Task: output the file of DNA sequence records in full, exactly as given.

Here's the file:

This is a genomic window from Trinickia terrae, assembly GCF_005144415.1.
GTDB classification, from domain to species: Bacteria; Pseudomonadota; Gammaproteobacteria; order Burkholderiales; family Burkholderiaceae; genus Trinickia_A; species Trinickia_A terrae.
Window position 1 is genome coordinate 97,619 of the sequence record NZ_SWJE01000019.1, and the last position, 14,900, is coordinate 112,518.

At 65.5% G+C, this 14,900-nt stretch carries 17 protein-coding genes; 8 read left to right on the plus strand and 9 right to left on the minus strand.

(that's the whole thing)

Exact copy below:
This is a genomic window from Trinickia terrae, assembly GCF_005144415.1.
GTDB classification, from domain to species: Bacteria; Pseudomonadota; Gammaproteobacteria; order Burkholderiales; family Burkholderiaceae; genus Trinickia_A; species Trinickia_A terrae.
Window position 1 is genome coordinate 97,619 of the sequence record NZ_SWJE01000019.1, and the last position, 14,900, is coordinate 112,518.

At 65.5% G+C, this 14,900-nt stretch carries 17 protein-coding genes; 8 read left to right on the plus strand and 9 right to left on the minus strand.